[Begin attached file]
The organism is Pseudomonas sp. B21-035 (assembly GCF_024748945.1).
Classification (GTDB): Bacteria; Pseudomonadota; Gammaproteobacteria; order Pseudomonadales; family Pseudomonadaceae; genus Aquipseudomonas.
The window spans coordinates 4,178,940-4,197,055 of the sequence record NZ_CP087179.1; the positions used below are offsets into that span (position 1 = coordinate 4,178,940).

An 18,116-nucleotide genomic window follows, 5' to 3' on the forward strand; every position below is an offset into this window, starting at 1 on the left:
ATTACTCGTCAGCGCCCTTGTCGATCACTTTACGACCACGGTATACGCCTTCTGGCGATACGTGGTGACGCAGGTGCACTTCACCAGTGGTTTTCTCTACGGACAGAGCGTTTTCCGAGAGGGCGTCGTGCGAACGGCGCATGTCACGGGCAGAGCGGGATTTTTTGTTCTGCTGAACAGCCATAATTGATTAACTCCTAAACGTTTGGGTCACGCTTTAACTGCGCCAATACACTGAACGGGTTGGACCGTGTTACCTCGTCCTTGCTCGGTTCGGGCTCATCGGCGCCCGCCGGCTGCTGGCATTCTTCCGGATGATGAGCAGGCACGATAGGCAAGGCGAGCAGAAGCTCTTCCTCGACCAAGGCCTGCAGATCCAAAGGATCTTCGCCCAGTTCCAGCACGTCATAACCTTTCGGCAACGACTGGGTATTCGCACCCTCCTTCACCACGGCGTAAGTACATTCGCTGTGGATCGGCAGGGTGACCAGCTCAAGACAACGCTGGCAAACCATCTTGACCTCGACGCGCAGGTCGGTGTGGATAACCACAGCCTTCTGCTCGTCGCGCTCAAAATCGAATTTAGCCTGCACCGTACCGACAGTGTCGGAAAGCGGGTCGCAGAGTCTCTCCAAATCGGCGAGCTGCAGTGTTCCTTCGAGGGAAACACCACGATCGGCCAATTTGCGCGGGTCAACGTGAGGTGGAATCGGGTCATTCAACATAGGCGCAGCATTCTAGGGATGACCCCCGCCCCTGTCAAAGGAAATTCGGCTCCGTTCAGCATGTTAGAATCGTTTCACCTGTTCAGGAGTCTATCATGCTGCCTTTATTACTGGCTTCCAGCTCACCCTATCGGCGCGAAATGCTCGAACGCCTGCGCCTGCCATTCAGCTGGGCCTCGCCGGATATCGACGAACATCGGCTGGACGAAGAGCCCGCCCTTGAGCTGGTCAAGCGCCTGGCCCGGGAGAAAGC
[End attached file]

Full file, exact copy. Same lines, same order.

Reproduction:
The organism is Pseudomonas sp. B21-035 (assembly GCF_024748945.1).
Classification (GTDB): Bacteria; Pseudomonadota; Gammaproteobacteria; order Pseudomonadales; family Pseudomonadaceae; genus Aquipseudomonas.
The window spans coordinates 4,178,940-4,197,055 of the sequence record NZ_CP087179.1; the positions used below are offsets into that span (position 1 = coordinate 4,178,940).

An 18,116-nucleotide genomic window follows, 5' to 3' on the forward strand; every position below is an offset into this window, starting at 1 on the left:
ATTACTCGTCAGCGCCCTTGTCGATCACTTTACGACCACGGTATACGCCTTCTGGCGATACGTGGTGACGCAGGTGCACTTCACCAGTGGTTTTCTCTACGGACAGAGCGTTTTCCGAGAGGGCGTCGTGCGAACGGCGCATGTCACGGGCAGAGCGGGATTTTTTGTTCTGCTGAACAGCCATAATTGATTAACTCCTAAACGTTTGGGTCACGCTTTAACTGCGCCAATACACTGAACGGGTTGGACCGTGTTACCTCGTCCTTGCTCGGTTCGGGCTCATCGGCGCCCGCCGGCTGCTGGCATTCTTCCGGATGATGAGCAGGCACGATAGGCAAGGCGAGCAGAAGCTCTTCCTCGACCAAGGCCTGCAGATCCAAAGGATCTTCGCCCAGTTCCAGCACGTCATAACCTTTCGGCAACGACTGGGTATTCGCACCCTCCTTCACCACGGCGTAAGTACATTCGCTGTGGATCGGCAGGGTGACCAGCTCAAGACAACGCTGGCAAACCATCTTGACCTCGACGCGCAGGTCGGTGTGGATAACCACAGCCTTCTGCTCGTCGCGCTCAAAATCGAATTTAGCCTGCACCGTACCGACAGTGTCGGAAAGCGGGTCGCAGAGTCTCTCCAAATCGGCGAGCTGCAGTGTTCCTTCGAGGGAAACACCACGATCGGCCAATTTGCGCGGGTCAACGTGAGGTGGAATCGGGTCATTCAACATAGGCGCAGCATTCTAGGGATGACCCCCGCCCCTGTCAAAGGAAATTCGGCTCCGTTCAGCATGTTAGAATCGTTTCACCTGTTCAGGAGTCTATCATGCTGCCTTTATTACTGGCTTCCAGCTCACCCTATCGGCGCGAAATGCTCGAACGCCTGCGCCTGCCATTCAGCTGGGCCTCGCCGGATATCGACGAACATCGGCTGGACGAAGAGCCCGCCCTTGAGCTGGTCAAGCGCCTGGCCCGGGAGAAAGC